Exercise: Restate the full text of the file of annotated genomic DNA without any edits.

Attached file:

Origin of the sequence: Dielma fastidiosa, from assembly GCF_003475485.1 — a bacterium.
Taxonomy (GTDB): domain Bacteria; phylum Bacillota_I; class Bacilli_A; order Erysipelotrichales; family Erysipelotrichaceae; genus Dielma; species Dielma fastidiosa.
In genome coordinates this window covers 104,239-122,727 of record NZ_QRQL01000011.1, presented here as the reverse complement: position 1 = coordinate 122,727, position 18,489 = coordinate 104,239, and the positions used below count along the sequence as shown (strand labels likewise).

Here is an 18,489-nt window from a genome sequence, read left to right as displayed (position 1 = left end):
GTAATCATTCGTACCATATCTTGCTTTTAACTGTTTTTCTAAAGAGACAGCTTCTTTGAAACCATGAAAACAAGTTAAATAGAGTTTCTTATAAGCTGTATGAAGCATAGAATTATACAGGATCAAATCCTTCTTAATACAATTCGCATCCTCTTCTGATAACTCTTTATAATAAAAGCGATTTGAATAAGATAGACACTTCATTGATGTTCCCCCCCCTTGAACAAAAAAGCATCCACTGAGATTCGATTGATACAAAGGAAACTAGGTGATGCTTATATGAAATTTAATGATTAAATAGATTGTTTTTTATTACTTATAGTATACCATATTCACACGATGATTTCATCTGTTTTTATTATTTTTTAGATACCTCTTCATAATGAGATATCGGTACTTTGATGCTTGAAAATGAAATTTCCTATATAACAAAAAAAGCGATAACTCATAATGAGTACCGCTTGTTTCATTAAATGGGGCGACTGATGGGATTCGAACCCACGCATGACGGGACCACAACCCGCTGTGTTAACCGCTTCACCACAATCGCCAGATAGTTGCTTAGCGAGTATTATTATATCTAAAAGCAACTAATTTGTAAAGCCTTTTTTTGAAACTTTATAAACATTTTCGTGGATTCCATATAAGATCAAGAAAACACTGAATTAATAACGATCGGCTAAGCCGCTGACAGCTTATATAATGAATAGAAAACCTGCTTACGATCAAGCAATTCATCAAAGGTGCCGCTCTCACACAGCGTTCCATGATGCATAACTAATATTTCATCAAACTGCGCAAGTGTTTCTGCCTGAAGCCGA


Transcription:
Origin of the sequence: Dielma fastidiosa, from assembly GCF_003475485.1 — a bacterium.
Taxonomy (GTDB): domain Bacteria; phylum Bacillota_I; class Bacilli_A; order Erysipelotrichales; family Erysipelotrichaceae; genus Dielma; species Dielma fastidiosa.
In genome coordinates this window covers 104,239-122,727 of record NZ_QRQL01000011.1, presented here as the reverse complement: position 1 = coordinate 122,727, position 18,489 = coordinate 104,239, and the positions used below count along the sequence as shown (strand labels likewise).

Here is an 18,489-nt window from a genome sequence, read left to right as displayed (position 1 = left end):
GTAATCATTCGTACCATATCTTGCTTTTAACTGTTTTTCTAAAGAGACAGCTTCTTTGAAACCATGAAAACAAGTTAAATAGAGTTTCTTATAAGCTGTATGAAGCATAGAATTATACAGGATCAAATCCTTCTTAATACAATTCGCATCCTCTTCTGATAACTCTTTATAATAAAAGCGATTTGAATAAGATAGACACTTCATTGATGTTCCCCCCCCTTGAACAAAAAAGCATCCACTGAGATTCGATTGATACAAAGGAAACTAGGTGATGCTTATATGAAATTTAATGATTAAATAGATTGTTTTTTATTACTTATAGTATACCATATTCACACGATGATTTCATCTGTTTTTATTATTTTTTAGATACCTCTTCATAATGAGATATCGGTACTTTGATGCTTGAAAATGAAATTTCCTATATAACAAAAAAAGCGATAACTCATAATGAGTACCGCTTGTTTCATTAAATGGGGCGACTGATGGGATTCGAACCCACGCATGACGGGACCACAACCCGCTGTGTTAACCGCTTCACCACAATCGCCAGATAGTTGCTTAGCGAGTATTATTATATCTAAAAGCAACTAATTTGTAAAGCCTTTTTTTGAAACTTTATAAACATTTTCGTGGATTCCATATAAGATCAAGAAAACACTGAATTAATAACGATCGGCTAAGCCGCTGACAGCTTATATAATGAATAGAAAACCTGCTTACGATCAAGCAATTCATCAAAGGTGCCGCTCTCACACAGCGTTCCATGATGCATAACTAATATTTCATCAAACTGCGCAAGTGTTTCTGCCTGAAGCCGA